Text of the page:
Visitors

Locations of Site Visitors

Sunday, April 22, 2012

Poem for the day

To celebrate National Poetry Month
Poems by authors in CHatham/Lee counties


After a Month in New York
at 68th and York

We all want a fresh fruit and vegetable stand
down the street around the corner
but the destiny of the endless prairie
laid out under a sky bigger than God.

Judith Stanton

Wednesday, April 18, 2012

Poem for the day

To celebrate National Poetry Month
Poems by authors in Chatham/Lee counties.

Twin Fawns

Two fawns barely old enough

to graze slip inside the white

taped fence from the shelter

of the woods, their spots still

bright, their mother on patrol.


I look away and sigh

at the disorder of

my kitchen—last night’s

pasta with Italian sausage

onions and green peppers

took a lot of pots. I ought

to clean up my mess now.


But these are the first twins

I’ve seen this year, fresh

and glittering, so I look back

only to find them gone.


Any pursuit of wonder

requires obsessive vigilance.

Judith Stanton

From The Deer Diaries

Sunday, April 15, 2012

Poem for the day

To celebrate National Poetry Month
Poems by authors in Chatham/Lee Counties.

For You, Daddy

One day you finally realize you’re no longer 11

and he is no longer 45, but rather 49 and 86.


And you will not always have him to correct your grammar,

fuss over how you boil spaghetti, or tell you not to spend

your money on all those hats, even though you’re an adult.


And you will not always have him to call every morning

just to hear him yawn and to tell you he’s already out of bed

even though he’s not.


But you will continue to call his number when someone else’s voice

answers the phone, and you won’t say a word.


You will be that ghost.

Patty Cole

Friday, April 13, 2012

Poem for the day

To celebrate National Poetry Month
Works by authors in Chatham/Lee Counties.

Taxes

(My apologies to Edgar Allan Poe)

Once upon a midnight dreary as I struggled, weak and weary,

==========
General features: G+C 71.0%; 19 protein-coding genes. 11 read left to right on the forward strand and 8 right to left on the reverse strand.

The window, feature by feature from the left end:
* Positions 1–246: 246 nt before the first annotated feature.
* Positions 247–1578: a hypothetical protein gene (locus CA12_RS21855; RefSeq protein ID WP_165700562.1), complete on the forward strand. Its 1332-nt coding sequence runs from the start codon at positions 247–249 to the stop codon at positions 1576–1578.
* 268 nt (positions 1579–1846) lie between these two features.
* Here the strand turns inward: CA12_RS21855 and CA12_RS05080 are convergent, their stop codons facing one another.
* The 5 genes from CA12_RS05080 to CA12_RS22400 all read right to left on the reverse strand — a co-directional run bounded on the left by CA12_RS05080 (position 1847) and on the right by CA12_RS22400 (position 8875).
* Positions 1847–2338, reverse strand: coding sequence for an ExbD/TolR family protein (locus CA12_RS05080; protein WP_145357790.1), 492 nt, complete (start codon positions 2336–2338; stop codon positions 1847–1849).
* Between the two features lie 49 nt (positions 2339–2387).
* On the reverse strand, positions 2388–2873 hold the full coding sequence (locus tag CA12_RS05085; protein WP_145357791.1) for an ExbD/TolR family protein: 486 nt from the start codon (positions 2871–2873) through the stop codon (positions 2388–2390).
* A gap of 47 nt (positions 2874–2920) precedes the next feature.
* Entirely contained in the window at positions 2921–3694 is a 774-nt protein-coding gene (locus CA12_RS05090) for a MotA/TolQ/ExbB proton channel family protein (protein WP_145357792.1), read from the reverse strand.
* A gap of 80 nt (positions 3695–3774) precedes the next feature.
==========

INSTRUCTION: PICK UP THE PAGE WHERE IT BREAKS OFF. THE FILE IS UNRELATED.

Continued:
over a changed Form 1040 I had never seen before.


Back and forth I did the sums, looking for deduction crumbs,

hoping, ever hoping that I’d find a way to score.


But, alas, twas not my lot to escape an awful blot

upon my worldly fortune, Uncle Sam keeps wanting more.


My mind grows dim with sorrow; the due date is tomorrow,

and I must find the answer else I’ll end up very poor.


Can I claim those gambling debts resulting from my stupid bets?

Should I try to itemize my bar bill from the club?

What about my one contribution, will that not bring absolution?

Surely I can claim deduction for the new pants that I tore.


Alas tis midnight past, and the time is flying fast, and I must find an answer

to the question: How much more?


You may think my answer funny: I’ll just send them all my money,

and request that they return to me all that not spent before.


It is now six months gone by, and as yet there’s no reply,

Could it be that Uncle Sam will grant me no succor?


Then the Raven came rapping, rapping

the Raven came rapping, tapping at my window door.


Oh to be so doubly blessed, a messenger from the IRS!

Surely he has come to tell me that my problems are no more.


And I said “Oh bird austere, do you bring me news of cheer?

If you brought to me a refund, then together we will soar.


I am down to bread and beans, for I do not have the means

to buy a decent meal. Tell me, Raven

am I affluent, as I was in days of yore?


Quoth the Raven, “Nevermore!”

Al Manning

Sunday, April 8, 2012

Poem for the day

To celebrate National Poetry Month
poems by authors in Chatham/Lee Counties.

Who can know?